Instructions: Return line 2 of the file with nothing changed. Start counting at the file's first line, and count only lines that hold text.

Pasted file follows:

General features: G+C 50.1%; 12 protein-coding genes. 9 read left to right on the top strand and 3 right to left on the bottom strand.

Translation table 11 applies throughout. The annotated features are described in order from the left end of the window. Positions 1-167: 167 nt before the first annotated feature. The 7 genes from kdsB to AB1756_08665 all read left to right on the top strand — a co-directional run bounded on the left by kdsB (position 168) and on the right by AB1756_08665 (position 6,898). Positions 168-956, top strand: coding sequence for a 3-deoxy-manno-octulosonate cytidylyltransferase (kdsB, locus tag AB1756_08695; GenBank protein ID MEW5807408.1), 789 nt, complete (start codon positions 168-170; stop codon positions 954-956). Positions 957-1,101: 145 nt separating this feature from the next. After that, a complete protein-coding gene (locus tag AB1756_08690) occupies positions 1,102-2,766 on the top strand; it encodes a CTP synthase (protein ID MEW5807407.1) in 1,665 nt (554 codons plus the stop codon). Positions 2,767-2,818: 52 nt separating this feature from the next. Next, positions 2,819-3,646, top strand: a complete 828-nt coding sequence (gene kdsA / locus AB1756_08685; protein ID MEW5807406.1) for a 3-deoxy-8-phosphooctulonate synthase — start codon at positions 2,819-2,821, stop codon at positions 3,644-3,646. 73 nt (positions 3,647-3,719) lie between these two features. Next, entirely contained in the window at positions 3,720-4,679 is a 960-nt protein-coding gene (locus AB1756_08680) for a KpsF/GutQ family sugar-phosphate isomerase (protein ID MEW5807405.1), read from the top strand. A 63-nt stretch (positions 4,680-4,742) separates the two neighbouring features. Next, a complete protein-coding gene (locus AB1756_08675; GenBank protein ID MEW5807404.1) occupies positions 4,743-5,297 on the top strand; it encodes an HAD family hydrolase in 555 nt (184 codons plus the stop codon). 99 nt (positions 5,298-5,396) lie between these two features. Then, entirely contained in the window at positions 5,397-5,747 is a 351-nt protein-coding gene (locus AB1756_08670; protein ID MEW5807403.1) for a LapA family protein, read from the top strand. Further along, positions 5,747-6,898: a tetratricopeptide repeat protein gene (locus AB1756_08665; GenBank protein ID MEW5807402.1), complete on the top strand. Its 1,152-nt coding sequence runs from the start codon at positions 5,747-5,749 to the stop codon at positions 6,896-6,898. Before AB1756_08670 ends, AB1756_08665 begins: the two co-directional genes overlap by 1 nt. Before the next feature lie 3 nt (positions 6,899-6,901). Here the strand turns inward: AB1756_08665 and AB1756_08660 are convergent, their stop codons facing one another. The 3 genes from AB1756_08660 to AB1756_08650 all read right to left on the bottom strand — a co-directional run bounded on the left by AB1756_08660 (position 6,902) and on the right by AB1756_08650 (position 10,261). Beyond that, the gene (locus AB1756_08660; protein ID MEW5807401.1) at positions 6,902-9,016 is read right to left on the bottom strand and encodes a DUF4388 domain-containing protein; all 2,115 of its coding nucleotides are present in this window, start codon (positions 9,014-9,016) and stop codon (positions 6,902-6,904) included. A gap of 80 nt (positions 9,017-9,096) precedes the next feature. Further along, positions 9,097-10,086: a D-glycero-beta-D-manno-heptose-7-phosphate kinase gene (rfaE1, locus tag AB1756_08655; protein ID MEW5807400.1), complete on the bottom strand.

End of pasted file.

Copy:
Translation table 11 applies throughout. The annotated features are described in order from the left end of the window. Positions 1-167: 167 nt before the first annotated feature. The 7 genes from kdsB to AB1756_08665 all read left to right on the top strand — a co-directional run bounded on the left by kdsB (position 168) and on the right by AB1756_08665 (position 6,898). Positions 168-956, top strand: coding sequence for a 3-deoxy-manno-octulosonate cytidylyltransferase (kdsB, locus tag AB1756_08695; GenBank protein ID MEW5807408.1), 789 nt, complete (start codon positions 168-170; stop codon positions 954-956). Positions 957-1,101: 145 nt separating this feature from the next. After that, a complete protein-coding gene (locus tag AB1756_08690) occupies positions 1,102-2,766 on the top strand; it encodes a CTP synthase (protein ID MEW5807407.1) in 1,665 nt (554 codons plus the stop codon). Positions 2,767-2,818: 52 nt separating this feature from the next. Next, positions 2,819-3,646, top strand: a complete 828-nt coding sequence (gene kdsA / locus AB1756_08685; protein ID MEW5807406.1) for a 3-deoxy-8-phosphooctulonate synthase — start codon at positions 2,819-2,821, stop codon at positions 3,644-3,646. 73 nt (positions 3,647-3,719) lie between these two features. Next, entirely contained in the window at positions 3,720-4,679 is a 960-nt protein-coding gene (locus AB1756_08680) for a KpsF/GutQ family sugar-phosphate isomerase (protein ID MEW5807405.1), read from the top strand. A 63-nt stretch (positions 4,680-4,742) separates the two neighbouring features. Next, a complete protein-coding gene (locus AB1756_08675; GenBank protein ID MEW5807404.1) occupies positions 4,743-5,297 on the top strand; it encodes an HAD family hydrolase in 555 nt (184 codons plus the stop codon). 99 nt (positions 5,298-5,396) lie between these two features. Then, entirely contained in the window at positions 5,397-5,747 is a 351-nt protein-coding gene (locus AB1756_08670; protein ID MEW5807403.1) for a LapA family protein, read from the top strand. Further along, positions 5,747-6,898: a tetratricopeptide repeat protein gene (locus AB1756_08665; GenBank protein ID MEW5807402.1), complete on the top strand. Its 1,152-nt coding sequence runs from the start codon at positions 5,747-5,749 to the stop codon at positions 6,896-6,898. Before AB1756_08670 ends, AB1756_08665 begins: the two co-directional genes overlap by 1 nt. Before the next feature lie 3 nt (positions 6,899-6,901). Here the strand turns inward: AB1756_08665 and AB1756_08660 are convergent, their stop codons facing one another. The 3 genes from AB1756_08660 to AB1756_08650 all read right to left on the bottom strand — a co-directional run bounded on the left by AB1756_08660 (position 6,902) and on the right by AB1756_08650 (position 10,261). Beyond that, the gene (locus AB1756_08660; protein ID MEW5807401.1) at positions 6,902-9,016 is read right to left on the bottom strand and encodes a DUF4388 domain-containing protein; all 2,115 of its coding nucleotides are present in this window, start codon (positions 9,014-9,016) and stop codon (positions 6,902-6,904) included. A gap of 80 nt (positions 9,017-9,096) precedes the next feature. Further along, positions 9,097-10,086: a D-glycero-beta-D-manno-heptose-7-phosphate kinase gene (rfaE1, locus tag AB1756_08655; protein ID MEW5807400.1), complete on the bottom strand.